There is also significant news at Fox News that ties all of the above together. In what some staffers described as a “blood bath,” the company is laying off nearly 20 digital news staffers. The cuts include digital political editor Chris Stirewalt, who was an on-air presence during election week, offering up analysis and explanations of Fox News’ election projections. That included Fox News’ controversial, but ultimately correct call of Arizona for Joe Biden. The call came before most news outlets and drew the ire of Trump and many of his supporters.

Stirewalt might have been the on-air presence defending the Arizona call, but to be clear, the Fox News decision desk was actually run by contractor Arnon Mishkin. And the on-air call was up to Bill Sammon, Fox News’ senior vice president and managing editor in Washington. But that brings us to this: Sammon, 62, announced his retirement to staffers on Monday.

So is all this fallout over Arizona and the election?

The Washington Post’s Sarah Ellison wrote, “It was Sammon’s role that raised eyebrows in the aftermath of the call, Fox staffers told The Post. But it was Stirewalt’s dismissal that caused more consternation in the building, they said. ‘A major overreaction to Trump and the audience freakout,’ said one staffer, who spoke on the condition of anonymity because they were not authorized to speak publicly.”

In a statement, Fox News said, “As we conclude the 2020 election cycle, Fox News Digital has realigned its business and reporting structure to meet the demands of this new era. We are confident these changes will ensure the platform continues to deliver breakthrough reporting and insightful analysis surrounding major issues, both stateside and abroad.”

Several Fox News staffers told The Daily Beast’s Diana Falzone and Lachlan Cartwright that the cuts were part of a “purge” to help Fox News go to more opinion-based programming.

One former staffer told The Daily Beast, “There is a concerted effort to get rid of real journalists. They laid capable people off who were actual journalists and not blind followers.”

In what might have summed all this up well, New York Times TV critic James Poniewozik tweeted, “People talk about Fox News influencing/indoctrinating its audience, which it does. But Fox is also terrified of its audience, which to some extent it lost control of, not just with the election but once Trump wrested it away as his base.”

Another move to digital in Pittsburgh

(AP Photo/Keith Srakocic)

Catching up on this news from last week: The Pittsburgh Post-Gazette is dropping its Friday print editions to, as it explains, become a more digitally focused news provider. The move will take place at the end of February. The Post-Gazette’s Joyce Gannon wrote that the Post-Gazette will continue to publish print editions on Sundays and Thursdays and will add more than 10 pages and new content to the Sunday editions. The paper will also have a Saturday print edition sold in retail outlets.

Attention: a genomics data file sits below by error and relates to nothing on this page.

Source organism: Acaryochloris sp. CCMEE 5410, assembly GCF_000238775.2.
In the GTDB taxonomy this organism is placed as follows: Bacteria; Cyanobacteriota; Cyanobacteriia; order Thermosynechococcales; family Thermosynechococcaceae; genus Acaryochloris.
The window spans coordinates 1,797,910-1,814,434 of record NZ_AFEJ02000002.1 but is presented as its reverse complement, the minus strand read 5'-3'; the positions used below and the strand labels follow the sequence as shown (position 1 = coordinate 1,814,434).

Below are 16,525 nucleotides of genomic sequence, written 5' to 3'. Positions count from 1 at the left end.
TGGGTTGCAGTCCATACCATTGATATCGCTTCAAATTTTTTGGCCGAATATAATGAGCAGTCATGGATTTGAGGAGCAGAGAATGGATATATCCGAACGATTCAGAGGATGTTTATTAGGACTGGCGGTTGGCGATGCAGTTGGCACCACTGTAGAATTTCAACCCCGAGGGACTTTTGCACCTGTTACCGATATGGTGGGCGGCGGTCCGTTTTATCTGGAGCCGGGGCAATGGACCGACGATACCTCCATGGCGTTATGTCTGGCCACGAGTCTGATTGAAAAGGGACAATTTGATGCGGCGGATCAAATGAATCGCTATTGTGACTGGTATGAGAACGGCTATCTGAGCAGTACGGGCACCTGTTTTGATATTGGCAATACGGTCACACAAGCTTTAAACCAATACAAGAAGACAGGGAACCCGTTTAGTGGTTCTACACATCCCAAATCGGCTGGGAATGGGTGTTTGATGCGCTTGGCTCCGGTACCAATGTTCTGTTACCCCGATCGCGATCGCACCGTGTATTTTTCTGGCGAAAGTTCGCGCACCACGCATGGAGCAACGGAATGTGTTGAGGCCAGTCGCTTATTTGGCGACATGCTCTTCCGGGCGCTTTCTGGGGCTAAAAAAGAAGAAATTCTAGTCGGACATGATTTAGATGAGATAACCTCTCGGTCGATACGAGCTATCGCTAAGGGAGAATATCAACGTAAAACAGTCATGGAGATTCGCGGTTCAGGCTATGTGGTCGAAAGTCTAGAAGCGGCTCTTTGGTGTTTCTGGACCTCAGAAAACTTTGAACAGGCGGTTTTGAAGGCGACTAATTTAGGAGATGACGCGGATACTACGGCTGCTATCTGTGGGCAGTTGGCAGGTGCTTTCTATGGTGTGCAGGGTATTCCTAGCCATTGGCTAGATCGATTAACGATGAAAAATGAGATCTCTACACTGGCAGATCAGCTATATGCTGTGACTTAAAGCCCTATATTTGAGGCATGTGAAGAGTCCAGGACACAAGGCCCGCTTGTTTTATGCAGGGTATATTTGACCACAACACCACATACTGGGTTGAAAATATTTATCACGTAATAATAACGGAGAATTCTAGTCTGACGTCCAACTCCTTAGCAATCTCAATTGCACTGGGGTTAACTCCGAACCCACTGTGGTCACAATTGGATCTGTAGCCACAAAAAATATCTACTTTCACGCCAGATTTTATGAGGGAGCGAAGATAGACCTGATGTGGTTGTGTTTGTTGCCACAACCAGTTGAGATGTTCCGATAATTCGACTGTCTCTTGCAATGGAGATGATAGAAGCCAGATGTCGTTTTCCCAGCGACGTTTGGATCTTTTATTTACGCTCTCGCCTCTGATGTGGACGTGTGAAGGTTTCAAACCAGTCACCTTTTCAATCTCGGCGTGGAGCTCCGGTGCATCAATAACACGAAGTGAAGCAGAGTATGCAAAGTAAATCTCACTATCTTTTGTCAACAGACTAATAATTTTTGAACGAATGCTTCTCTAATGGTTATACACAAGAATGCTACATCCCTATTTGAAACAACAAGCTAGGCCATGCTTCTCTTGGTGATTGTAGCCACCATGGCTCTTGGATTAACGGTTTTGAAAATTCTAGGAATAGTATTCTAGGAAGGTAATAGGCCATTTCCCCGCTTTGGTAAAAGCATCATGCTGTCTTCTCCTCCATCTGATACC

Kurt Franck, vice president of newspaper operations for Block Communications, the owners of the Post-Gazette, told Gannon, “We’ve seen over the past year increased demand for digital content. All of our digital delivery products will truly allow us to be a 24/7 news operation. You’re going to see more papers that will go digital in the next couple (of) years. We think e-delivery is better, and we make no apologies for doing this.”

Ed Blazina, acting president of the Newspaper Guild of Pittsburgh, told Gannon, “We think dropping another day of print is a bad idea. It would certainly cause readers to question the commitment the company has to covering the news in this region.”

Making moves

Some job updates were announced this week. They involve names often seen in this newsletter.

At ABC News, Cecilia Vega has been named chief White House correspondent, Mary Bruce will become senior White House correspondent, Rachel Scott will become Congressional correspondent,  and MaryAlice Parks will be weekend White House correspondent. Jonathan Karl will be chief Washington correspondent and co-anchor of “This Week.” Karl also is working on a sequel to his book “Front Row at the Trump Show.”

The Washington Post also made staff announcements. Ashley Parker, whose distinguished reporting on the Trump administration has been among the best in the business, will become the Post’s new White House bureau chief. Joining the Post’s White House team: Annie Linskey, Sean Sullivan, Cleve R. Wootson Jr. and Matt Viser, who has been one of the Post’s lead reporters on Joe Biden.

Meanwhile, two notable White House correspondents, who seemed to break big stories almost daily, are leaving that beat. Philip Rucker, who was the Washington bureau chief, will become senior Washington correspondent. Josh Dawsey will join the national political investigations team.

Hot type

Have feedback or a tip? Email Poynter senior media writer Tom Jones at tjones@poynter.org.

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Tom Jones is Poynter’s senior media writer for Poynter.org. He was previously part of the Tampa Bay Times family during three stints over some 30…